The Contribution of Bialik

As important as the reality of the pogroms of these years, in encouraging the development of self-defence groups, was the image of the pogroms among many young Jews.

Particularly among many would-be or young Zionists, an opinion developed that not only were the Jews in the communities incapable of defending themselves, but worse: that they submitted to their fate in total passivity – and that, by their very nature as Diaspora Jews, they would remain that way.

The classic expression of this idea is found in the famous poem by Chaim Nachman Bialik, “City of Slaughter”, one of two poems he wrote in the aftermath of the 1903 Kishinev pogrom. In the poem, Bialik creates an extraordinary image of the “Galut” Jew, passive, defenceless and totally theological in his reactions to the violence raining down on his family and community.

Crouching in shame, a witness to the defilement of his wife and daughters, this Jew is incapable of defending himself; he is scarcely a human being, capable of real human emotions;
Thousands of years of powerlessness and theological dependence have reduced him to a kind of shadow figure, incapable of protecting himself or indeed, feeling even the most normal and natural feelings – the desire for revenge;
Indeed, so lowly has he been brought by his circumstances, that even G-d turns against him in disgust, comparing him to the Maccabees that were once his forefathers.

This was and remains an extremely powerful poem - and it galvanised large numbers of youngsters to take part in training as part of the self-defence groups.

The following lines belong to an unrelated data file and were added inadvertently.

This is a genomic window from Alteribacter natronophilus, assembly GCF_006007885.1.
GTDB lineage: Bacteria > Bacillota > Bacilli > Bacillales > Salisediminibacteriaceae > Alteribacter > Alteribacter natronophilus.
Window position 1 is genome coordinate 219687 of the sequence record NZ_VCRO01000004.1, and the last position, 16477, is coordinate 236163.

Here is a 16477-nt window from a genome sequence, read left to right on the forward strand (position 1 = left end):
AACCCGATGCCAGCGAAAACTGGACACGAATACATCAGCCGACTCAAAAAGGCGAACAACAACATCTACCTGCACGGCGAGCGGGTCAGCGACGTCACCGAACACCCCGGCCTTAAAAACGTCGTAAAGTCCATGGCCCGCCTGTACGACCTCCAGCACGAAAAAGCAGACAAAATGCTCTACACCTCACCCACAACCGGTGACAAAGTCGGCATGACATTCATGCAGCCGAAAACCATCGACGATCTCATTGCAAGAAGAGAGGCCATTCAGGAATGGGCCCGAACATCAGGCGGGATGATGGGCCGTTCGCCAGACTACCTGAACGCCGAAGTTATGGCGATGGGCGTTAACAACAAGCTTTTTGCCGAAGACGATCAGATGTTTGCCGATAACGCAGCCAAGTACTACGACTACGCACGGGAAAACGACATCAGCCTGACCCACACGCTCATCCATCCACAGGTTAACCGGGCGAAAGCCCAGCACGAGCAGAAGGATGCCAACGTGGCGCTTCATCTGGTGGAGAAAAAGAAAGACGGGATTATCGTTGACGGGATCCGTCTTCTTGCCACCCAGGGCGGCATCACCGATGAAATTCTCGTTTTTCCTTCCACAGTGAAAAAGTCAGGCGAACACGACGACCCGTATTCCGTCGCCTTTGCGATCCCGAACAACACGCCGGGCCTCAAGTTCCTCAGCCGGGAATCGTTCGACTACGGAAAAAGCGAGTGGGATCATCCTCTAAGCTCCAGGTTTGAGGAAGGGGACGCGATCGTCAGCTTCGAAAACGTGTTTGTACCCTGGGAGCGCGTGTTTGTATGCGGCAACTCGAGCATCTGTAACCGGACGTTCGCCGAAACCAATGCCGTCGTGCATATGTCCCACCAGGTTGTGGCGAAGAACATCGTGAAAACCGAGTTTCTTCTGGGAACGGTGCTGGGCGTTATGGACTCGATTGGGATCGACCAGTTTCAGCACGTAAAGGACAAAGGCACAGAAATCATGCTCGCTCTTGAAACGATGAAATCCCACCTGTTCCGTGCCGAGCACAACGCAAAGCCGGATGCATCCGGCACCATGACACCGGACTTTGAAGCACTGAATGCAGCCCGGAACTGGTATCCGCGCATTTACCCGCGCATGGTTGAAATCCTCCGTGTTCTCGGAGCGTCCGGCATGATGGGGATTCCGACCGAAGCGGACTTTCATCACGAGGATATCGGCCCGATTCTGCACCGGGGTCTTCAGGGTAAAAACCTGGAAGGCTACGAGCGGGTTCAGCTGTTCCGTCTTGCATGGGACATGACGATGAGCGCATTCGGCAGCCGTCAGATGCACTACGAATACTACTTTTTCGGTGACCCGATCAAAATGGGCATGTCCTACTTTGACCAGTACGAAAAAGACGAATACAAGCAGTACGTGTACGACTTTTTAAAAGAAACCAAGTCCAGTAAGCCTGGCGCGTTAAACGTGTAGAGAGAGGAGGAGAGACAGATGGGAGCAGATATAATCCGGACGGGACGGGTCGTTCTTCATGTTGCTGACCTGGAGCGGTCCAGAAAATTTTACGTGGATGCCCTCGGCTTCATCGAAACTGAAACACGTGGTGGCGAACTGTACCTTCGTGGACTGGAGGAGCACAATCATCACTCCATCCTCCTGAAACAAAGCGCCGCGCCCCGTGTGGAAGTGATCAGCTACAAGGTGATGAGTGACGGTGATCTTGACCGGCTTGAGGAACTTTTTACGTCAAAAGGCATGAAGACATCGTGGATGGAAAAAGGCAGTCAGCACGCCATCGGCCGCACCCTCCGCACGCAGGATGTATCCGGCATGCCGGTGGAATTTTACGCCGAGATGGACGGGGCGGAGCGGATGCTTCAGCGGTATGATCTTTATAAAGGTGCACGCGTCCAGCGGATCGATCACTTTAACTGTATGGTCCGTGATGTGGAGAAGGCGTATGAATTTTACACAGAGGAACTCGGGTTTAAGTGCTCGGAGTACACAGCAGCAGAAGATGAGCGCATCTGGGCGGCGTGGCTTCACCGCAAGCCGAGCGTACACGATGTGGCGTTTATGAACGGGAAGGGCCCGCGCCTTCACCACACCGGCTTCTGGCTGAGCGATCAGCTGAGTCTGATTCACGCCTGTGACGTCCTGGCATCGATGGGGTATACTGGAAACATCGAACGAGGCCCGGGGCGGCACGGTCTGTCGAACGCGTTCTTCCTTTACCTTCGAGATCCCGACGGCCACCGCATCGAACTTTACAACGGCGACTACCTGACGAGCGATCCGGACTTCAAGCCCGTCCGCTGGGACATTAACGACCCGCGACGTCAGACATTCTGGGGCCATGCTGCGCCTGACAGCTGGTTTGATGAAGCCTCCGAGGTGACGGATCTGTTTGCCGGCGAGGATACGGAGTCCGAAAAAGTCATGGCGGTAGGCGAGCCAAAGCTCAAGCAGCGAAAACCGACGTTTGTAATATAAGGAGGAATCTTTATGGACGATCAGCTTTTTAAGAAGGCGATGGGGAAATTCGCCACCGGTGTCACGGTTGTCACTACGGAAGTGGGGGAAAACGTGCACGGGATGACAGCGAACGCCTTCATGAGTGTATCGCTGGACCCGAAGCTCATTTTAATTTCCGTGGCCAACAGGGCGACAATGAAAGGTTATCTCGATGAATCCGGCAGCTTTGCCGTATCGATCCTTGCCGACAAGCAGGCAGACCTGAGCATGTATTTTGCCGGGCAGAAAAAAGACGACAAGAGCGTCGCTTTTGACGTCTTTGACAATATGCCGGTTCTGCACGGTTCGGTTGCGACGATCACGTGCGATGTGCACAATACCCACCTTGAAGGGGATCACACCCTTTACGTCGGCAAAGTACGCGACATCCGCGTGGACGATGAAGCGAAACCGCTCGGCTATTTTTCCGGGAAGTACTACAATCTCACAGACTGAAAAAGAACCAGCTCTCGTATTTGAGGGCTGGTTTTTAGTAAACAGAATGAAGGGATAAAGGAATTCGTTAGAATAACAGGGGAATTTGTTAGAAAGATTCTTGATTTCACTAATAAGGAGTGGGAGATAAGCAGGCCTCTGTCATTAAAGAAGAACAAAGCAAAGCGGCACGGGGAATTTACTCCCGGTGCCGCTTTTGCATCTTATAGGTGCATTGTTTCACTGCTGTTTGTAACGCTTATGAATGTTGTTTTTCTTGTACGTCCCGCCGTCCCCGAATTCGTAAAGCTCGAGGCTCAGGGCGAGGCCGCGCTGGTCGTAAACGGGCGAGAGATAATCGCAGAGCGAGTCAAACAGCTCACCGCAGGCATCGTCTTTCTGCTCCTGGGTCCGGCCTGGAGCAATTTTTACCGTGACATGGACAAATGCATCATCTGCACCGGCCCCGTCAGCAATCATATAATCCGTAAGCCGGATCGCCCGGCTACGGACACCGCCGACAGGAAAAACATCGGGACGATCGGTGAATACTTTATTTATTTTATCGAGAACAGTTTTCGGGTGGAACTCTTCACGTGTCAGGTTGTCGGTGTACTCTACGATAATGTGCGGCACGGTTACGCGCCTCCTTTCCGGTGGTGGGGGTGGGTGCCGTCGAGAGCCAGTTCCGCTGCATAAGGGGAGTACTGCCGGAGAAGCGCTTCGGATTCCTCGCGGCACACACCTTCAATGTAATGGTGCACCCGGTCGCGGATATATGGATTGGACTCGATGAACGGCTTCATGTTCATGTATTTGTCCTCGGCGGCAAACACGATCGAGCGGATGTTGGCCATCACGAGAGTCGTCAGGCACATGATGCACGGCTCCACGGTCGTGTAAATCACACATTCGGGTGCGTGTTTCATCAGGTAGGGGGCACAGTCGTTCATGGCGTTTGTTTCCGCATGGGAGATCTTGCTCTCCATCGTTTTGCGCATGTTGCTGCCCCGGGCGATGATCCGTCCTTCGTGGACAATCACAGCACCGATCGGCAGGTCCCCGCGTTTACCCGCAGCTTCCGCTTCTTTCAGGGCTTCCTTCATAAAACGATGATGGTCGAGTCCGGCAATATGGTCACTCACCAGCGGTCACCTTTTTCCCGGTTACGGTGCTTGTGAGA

Bialik ( wrote the poem as a confirmed Zionist (under the immediate influence of the great Zionist orator and champion of Jewish power, Ze’ev Jabotinsky) and the poem took on mythic proportions in the Zionist story as an educator of future generations of children and youth. His poem, while on the one hand representing art of the highest degree – the language is unforgettable – is also an ideological tract, which leads to an unmistakable conclusion for the young generations of readers.

Simplifying the reality of the responses in Kishinev and of Jewish life in Eastern Europe as a whole, Bialik’s version of that life, as expressed in the poem, is a story of shame and the message that it is up to the new generations to wipe out the shame and create a totally new model of a Jew. Inspired by the Maccabees, the new Jew must be prepared to stand up for his beliefs and to fight for them physically.

The poem was really the manifesto of the idea of modern Jewish self-defence




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31 May 2005 / 22 Iyar 5765 0